Jason Dupree
October 27, 2022

Dips: Horizontal or Vertical Push?

In many workout programs, you’ll see exercises categorized in groups such as horizontal push, vertical push, vertical pull, squat, etc. These categorizations are useful because they allow us to focus on specific movement patterns and muscle groups with a variety of exercises. Here is a list of common categories and exercises:

  • Horizontal Push: Pushups, Bench Press, Dips???
  • Vertical Push: Overhead Press, Handstand Pushup, Dips???
  • Horizontal Pull: Barbell Row, Bodyweight Row, Cable Row
  • Vertical Pull: Chin Up, Pull Up, Lat Pulldown
  • Squat: Front Squat, Back Squat, Low Bar Squat
  • Hinge: Romanian Deadlift, Deadlift, Single Leg RDL
  • Lunge: Forward Lunge, Split Squat, Backward Lunge

OK, that’s cool and all, but what’s up with the dips? And why does it matter?

Horizontal VS Vertical Push

While both horizontal and vertical pushes work largely the same muscles, there are some key differences between the two movement patterns.

In the horizontal push, the arms generally start behind you and end up squeezed together in front of you at the top of the movement, generating more tension in the chest.

In the vertical push, the arms generally start in front of you and end up squeezed together above you at the top of the movement, generating more tension in the shoulders, and relying on more stability and mobility from the scapula (from the serratus anterior and the traps).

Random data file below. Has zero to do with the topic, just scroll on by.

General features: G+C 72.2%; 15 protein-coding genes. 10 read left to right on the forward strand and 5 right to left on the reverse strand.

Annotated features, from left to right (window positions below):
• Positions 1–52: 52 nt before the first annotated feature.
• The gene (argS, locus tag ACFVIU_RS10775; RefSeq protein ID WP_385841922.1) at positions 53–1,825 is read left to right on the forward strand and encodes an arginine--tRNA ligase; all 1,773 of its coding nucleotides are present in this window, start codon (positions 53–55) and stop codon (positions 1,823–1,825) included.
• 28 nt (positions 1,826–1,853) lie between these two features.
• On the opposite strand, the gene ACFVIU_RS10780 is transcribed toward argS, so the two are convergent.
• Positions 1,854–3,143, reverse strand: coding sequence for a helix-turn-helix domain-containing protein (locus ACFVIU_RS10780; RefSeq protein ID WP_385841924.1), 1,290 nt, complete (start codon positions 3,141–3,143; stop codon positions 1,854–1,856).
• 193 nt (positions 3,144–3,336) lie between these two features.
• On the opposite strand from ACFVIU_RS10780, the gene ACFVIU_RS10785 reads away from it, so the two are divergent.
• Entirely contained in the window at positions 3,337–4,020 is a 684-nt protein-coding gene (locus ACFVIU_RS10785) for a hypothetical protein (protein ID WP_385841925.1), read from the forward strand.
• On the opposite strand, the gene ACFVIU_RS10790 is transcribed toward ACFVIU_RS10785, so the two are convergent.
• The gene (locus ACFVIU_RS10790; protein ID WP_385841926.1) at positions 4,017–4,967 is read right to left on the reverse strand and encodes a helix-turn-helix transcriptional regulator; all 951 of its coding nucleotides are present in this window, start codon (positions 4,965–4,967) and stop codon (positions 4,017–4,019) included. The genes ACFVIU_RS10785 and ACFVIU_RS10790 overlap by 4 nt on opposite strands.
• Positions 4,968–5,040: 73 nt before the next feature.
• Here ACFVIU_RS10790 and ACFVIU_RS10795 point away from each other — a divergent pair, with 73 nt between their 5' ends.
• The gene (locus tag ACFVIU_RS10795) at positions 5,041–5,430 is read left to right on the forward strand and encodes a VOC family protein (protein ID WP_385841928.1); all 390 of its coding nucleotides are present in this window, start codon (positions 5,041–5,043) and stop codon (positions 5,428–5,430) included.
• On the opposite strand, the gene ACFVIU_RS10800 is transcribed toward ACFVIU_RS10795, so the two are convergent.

So What Category Do Dips Fall In?

Almost everyone considers dips to be a vertical push. Why? Because you are pushing vertically down. However, because of the mechanics of dips, they would be better suited in the Horizontal Push category.

  1. When you do a dip, as you go down, the arms go behind you, and at the top, they squeeze together. Not in front of you, but at your sides. Even so, this is very similar to any other horizontal push. You can think of it like a decline bench press, just a very steep incline. Looking at the video above, you’ll see that at the bottom, the arms are in a similar position as a deficit pushup.
  2. You don’t actually stay completely vertical at the bottom of a dip anyway. You are slightly leaned forward, further cementing the decline press similarity.
  3. They are missing the overhead scapular rotation / stabilization component of overhead presses.
  4. If you’re familiar with dips, you’ll know they are a very chest dominant movement.
  5. Dips have a large carryover to other horizontal presses like pushups and bench press, but a smaller carryover to overhead presses. Carryover meaning, if you are strong in dips, you are stronger in other exercises as a result (because they are very similar movement patterns).

Why Does It Matter?

While this might seem a matter of semantics, knowing the correct category for dips can be very useful for creating a well rounded program. Each category contains exercises with specific benefits that have a large carryover to one another. Putting an exercise in the wrong category can cause you to miss out on potential benefits of a missing category.

For example, if you’re working with horizontal and vertical pulls, and program pushups as horizontal, and dips as vertical, you’re missing out on all the scapular benefits that overhead pushing can provide.

You wouldn’t program a pullup for a horizontal pull. So don’t program a dip for a vertical pull.

In summary: Dips are a Horizontal Push!